The gig economy, coupled with on-demand everything, has its perks. But if you work as a delivery driver, your health is probably in shambles.
Circuit, a company that makes last mile route planning software, surveyed 1,000 delivery drivers about their health and habits. The team then used AI to visually represent what those drivers are likely to look like in the next 25 years if habits don’t improve.
The results, rendered by AI, pack a real punch.
They also highlight the role visual representation — which is now the purview of AI, thanks to OpenAI’s DALL-E and other AI image generation engines — can have in data-driven persuasion.
What are these bad habits? Let’s start with the fact that more than 50% of delivery drivers are unsatisfied with their overall health. That’s not surprising since one in four report spending more than seven hours on the road each day.
Lower back pain (47%), lack of sleep (37%), and a hunched back (36%) are the most common ailments delivery drivers struggle with. But cardiovascular and obesity issues aren’t far behind, which isn’t surprising given that over 50% of American delivery drivers consume fast food while on the job. More than 20% of respondents reported problems with blood pressure, cholesterol, and respiratory issues.
More than one in three drivers also reported lack of sleep, which is a significant factor in mental health and wellbeing (to say nothing of an important safety factor when it comes to professional drivers).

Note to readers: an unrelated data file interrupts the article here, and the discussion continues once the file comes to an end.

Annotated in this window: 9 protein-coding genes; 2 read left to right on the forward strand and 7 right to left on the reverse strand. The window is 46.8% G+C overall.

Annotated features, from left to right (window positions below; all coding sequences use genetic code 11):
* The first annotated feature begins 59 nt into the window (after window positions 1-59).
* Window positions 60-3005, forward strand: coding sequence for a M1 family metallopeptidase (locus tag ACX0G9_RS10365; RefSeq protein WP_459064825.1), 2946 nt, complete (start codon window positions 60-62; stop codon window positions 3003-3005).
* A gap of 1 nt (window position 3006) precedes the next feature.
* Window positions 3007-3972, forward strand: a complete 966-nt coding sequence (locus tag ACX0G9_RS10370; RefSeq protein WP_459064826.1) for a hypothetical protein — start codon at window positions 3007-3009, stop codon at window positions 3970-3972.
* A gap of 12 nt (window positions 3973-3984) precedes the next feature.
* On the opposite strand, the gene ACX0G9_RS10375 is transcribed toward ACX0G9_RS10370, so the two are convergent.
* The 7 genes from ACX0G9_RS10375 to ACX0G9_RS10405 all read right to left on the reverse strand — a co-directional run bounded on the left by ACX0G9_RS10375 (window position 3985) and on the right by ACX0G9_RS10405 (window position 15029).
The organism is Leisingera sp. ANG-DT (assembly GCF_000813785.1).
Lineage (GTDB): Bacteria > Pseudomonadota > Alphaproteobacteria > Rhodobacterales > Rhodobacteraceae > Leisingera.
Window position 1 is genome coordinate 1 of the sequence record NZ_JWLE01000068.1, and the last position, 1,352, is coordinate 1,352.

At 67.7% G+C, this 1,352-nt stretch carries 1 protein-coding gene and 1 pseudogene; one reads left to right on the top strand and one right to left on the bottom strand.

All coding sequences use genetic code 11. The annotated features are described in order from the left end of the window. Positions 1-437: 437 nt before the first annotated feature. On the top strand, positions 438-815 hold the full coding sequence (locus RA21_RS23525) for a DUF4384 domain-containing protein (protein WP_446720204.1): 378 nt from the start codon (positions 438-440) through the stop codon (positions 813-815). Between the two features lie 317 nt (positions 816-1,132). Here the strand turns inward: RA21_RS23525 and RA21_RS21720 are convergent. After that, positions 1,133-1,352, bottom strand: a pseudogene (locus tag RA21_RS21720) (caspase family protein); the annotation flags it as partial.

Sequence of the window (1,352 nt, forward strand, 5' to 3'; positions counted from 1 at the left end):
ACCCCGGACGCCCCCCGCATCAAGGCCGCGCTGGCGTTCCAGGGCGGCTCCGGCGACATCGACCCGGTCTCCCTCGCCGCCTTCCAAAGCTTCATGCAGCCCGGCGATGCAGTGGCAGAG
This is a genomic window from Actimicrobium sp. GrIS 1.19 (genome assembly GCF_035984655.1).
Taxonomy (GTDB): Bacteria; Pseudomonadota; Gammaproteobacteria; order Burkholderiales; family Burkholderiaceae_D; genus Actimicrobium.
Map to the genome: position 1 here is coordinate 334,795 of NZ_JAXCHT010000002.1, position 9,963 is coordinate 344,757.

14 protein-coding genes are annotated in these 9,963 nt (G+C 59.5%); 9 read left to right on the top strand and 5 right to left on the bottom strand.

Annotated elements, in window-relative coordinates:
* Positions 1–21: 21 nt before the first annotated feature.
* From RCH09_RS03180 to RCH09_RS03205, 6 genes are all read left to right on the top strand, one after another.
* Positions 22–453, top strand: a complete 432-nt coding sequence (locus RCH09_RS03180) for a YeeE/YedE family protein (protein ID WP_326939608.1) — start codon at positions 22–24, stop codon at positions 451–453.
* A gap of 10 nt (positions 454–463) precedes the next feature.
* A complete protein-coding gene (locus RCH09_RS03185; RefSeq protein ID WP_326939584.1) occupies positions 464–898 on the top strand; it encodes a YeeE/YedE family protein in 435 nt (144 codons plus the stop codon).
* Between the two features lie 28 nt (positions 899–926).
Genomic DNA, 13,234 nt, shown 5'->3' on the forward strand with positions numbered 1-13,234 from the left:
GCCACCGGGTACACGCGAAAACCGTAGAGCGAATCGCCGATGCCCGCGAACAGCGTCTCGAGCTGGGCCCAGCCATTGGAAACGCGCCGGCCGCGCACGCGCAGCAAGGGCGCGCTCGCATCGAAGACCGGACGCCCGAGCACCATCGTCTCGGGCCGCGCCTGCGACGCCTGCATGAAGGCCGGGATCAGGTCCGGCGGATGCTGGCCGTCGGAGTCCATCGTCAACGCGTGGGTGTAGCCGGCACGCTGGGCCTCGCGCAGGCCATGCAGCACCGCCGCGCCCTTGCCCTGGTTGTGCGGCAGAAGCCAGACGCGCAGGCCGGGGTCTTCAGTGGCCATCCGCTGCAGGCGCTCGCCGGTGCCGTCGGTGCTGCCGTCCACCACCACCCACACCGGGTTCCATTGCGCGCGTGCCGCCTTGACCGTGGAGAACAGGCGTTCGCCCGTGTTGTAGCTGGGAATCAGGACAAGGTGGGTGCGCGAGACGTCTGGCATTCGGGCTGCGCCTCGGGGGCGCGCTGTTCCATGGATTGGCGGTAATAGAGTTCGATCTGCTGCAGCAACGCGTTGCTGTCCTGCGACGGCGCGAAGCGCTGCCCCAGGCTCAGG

Unfortunately, there’s no simple solution. One issue with pushing back against the driver labor ecosystem is that it’s quite fractured. Amazon, to use one major example, doesn’t employ most of the drivers you see tooling around in its trucks. Instead, it contracts with more than 3,000 delivery companies globally, accounting for close to 300,000 drivers worldwide. That makes organizing drivers to lobby for benefits and health standards extremely difficult.
Similarly, gig workers that deliver for app-based services like DoorDash and UberEats are balancing the perks of flexibility with the demands of a job with no safety net. Since Uber and Lyft drivers are independent contractors under the law, they don’t have the right to unionize per National Labor Relations Board regulations.
All of which leads to cultures of disposability among delivery drivers. For those who do stick it out, a grim future awaits.
Circuit utilized AI to visually depict what delivery drivers might look like if they don’t change their unhealthy habits. The software interpreted ailments, like “not healthy, obese, rounded shoulders, baggy eyes, unhappy,” to generate a randomized image.
Circuit has some tips for ways dispatchers and logistics companies can do better for their drivers. For those who don’t work for a conscientious employer, the best bet is probably to pivot to a new field if you’re able.
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